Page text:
AUBURN HILLS, Mich. (AP) -- The Detroit Pistons played like
champions with swarming, relentless defense and unselfish offense.
The defending NBA champs can close out the pesky Pacers on
Thursday night in Indianapolis.
The Pistons held Indiana without a field goal for a stretch of
10:39 -- including the first 6:26 of the second half -- turning a tie
game into a 22-point advantage. The 30-4 run by Detroit over the
second and third quarters turned the game into a rout.
"I think it's probably one of our best performances," Wallace
said. "When we play like that, we're a tough team to beat."
Of the previous 123 best-of-seven series tied 2-2, the winner of
Game 5 advanced 103 times (84 percent).
"This is going to be a true test of our will," Indiana's
Jermaine O'Neal said. "If we can't win a game on our home court,
we better be ready for next season."
Indiana coach Rick Carlisle used all four of his second-half
timeouts in the third quarter, trying to slow down the Pistons.
It didn't work.
The outcome was a foregone conclusion by the fourth quarter, but
the final few minutes provided a couple of oddly entertaining
League rules require that each team calls a timeout in the
fourth quarter, but because Carlisle didn't have any left, the
Pacers were called for a technical foul with 2:17 left.
"I've never seen that. It blew me away," Pistons coach Larry
Brown, whose NBA coaching career started in 1976, said in an
interview with The Associated Press. "I asked (official) Joe
Crawford if he's ever seen it, and he said he hadn't in his 28
Seldom-used Darko Milicic, the second overall pick by the
Pistons in 2003, made the technical foul shot.
"It wasn't that big of a deal," Carlisle said of the quick
second-half timeouts. "But at the time, I felt like if we were
going to have a chance to stay in it, we needed to stop the game."
"Things kind of snowballed from there," Carlisle said.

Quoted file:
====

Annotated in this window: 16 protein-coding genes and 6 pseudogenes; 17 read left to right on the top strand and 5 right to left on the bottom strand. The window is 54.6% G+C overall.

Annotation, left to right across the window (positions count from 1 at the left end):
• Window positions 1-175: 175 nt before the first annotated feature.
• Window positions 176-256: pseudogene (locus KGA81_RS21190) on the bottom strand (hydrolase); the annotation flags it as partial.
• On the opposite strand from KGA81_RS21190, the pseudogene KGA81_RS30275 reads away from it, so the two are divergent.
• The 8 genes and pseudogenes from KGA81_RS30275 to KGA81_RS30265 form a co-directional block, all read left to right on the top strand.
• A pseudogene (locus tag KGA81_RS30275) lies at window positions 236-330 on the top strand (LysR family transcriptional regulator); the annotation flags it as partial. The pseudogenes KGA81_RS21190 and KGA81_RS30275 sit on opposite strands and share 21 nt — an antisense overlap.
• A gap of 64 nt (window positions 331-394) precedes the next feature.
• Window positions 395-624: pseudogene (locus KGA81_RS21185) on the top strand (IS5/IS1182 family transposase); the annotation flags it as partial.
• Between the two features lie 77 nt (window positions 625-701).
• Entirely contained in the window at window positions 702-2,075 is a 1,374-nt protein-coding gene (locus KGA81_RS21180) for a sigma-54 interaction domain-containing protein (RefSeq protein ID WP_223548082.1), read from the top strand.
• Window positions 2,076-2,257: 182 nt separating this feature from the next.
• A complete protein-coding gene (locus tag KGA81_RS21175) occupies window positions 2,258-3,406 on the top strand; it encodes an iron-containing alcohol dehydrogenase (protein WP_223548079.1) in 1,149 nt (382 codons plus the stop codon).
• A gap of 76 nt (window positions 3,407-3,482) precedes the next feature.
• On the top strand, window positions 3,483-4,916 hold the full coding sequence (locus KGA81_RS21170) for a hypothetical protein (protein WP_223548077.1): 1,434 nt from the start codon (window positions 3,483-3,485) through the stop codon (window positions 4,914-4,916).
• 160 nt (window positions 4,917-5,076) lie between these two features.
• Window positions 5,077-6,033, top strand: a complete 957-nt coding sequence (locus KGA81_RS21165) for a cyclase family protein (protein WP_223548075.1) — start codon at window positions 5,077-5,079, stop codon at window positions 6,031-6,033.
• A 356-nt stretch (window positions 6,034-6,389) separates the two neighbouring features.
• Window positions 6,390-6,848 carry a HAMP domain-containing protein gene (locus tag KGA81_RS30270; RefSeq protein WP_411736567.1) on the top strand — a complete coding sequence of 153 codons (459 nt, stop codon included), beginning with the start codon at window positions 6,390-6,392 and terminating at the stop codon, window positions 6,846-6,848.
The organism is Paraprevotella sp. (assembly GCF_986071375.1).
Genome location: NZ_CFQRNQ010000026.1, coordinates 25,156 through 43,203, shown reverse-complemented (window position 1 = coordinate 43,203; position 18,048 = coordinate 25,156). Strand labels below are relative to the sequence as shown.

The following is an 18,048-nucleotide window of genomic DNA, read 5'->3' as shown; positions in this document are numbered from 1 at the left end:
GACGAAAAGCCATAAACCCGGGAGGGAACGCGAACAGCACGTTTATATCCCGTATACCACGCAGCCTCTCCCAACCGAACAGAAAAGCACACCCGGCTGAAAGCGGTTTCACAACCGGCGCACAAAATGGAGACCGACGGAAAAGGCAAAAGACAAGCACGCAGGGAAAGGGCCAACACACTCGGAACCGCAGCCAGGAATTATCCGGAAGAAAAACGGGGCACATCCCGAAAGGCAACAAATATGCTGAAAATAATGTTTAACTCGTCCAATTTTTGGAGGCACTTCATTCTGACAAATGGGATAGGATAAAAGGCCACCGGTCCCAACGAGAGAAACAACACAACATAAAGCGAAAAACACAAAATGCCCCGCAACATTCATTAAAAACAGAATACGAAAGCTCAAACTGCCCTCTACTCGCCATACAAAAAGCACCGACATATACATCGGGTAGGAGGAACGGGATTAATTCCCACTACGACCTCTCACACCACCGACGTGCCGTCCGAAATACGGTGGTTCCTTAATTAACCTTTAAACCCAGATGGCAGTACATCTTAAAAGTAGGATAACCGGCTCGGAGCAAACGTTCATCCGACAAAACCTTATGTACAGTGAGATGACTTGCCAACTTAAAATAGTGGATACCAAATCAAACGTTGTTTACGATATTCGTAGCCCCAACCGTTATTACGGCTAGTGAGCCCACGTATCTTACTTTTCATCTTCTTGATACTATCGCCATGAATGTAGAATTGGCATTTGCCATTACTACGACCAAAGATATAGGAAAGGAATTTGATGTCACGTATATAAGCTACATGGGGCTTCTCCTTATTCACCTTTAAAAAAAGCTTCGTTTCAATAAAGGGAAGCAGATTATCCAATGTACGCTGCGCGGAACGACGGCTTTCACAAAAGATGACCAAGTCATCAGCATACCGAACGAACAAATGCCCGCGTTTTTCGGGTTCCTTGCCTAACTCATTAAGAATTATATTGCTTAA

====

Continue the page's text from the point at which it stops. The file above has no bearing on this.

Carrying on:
The Pistons' starters -- all back from last year's title run --
put Indiana away with a 15-0 burst to start the second half.
Detroit dominated because it was scrappy and aggressive when the
Pacers had the ball and it spread the floor and shared the ball at
the other end of the court.
"They're quick to the ball. They rotate. They help each
other," Miller said. "Against a team with that many offensive
weapons, you have to limit their possessions, and we didn't do
The Pistons had 22 offensive rebounds, leading to 25
second-chance points, and outrebounded Indiana overall 52-34.
Detroit had a 23-21 lead after the first quarter. Indiana held
Detroit scoreless for over four minutes in the second quarter and
went ahead 31-27, then the Pistons took over.
The first-half run began when Ben Wallace grabbed Prince's
airball and scored and it ended with his swooping, reverse dunk.
Detroit's bench is often pointed to as a weakness, but Arroyo
and McDyess sparked the Pistons' comeback. Without making a shot,
Arroyo was commanding during Detroit's surge with four assists and
McDyess scored all of his eight points in the second quarter.
After a scoreless first half with two fouls, Rasheed Wallace
went after O'Neal -- leading to the Indiana center's fourth foul --
on the first possession of the second quarter and made two free
The Pistons outscored Indiana 27-11 in the third quarter, taking
a 69-46 lead. The Pacers pulled within 20 early in the fourth, then
Detroit scored eight straight points.
"We're disappointed, but not distraught," Carlisle said. "We
know what we have to do. We faced an elimination game less than two
weeks ago (at Boston) and our guys fought and won a Game 7 on the
If Game 7 is necessary, it will be Sunday back at The
Palace. ... O'Neal, who has been bothered by a shoulder injury,
grimaced in pain during halftime warmups and raised his arms above
his head, but he played in the second half. He refused to make
excuses when asked about his shoulder after the game. ... Four
hours before the game, agents from the Bureau of Alcohol, Tobacco,
Firearms and Explosives were taking bomb-sniffing dogs around the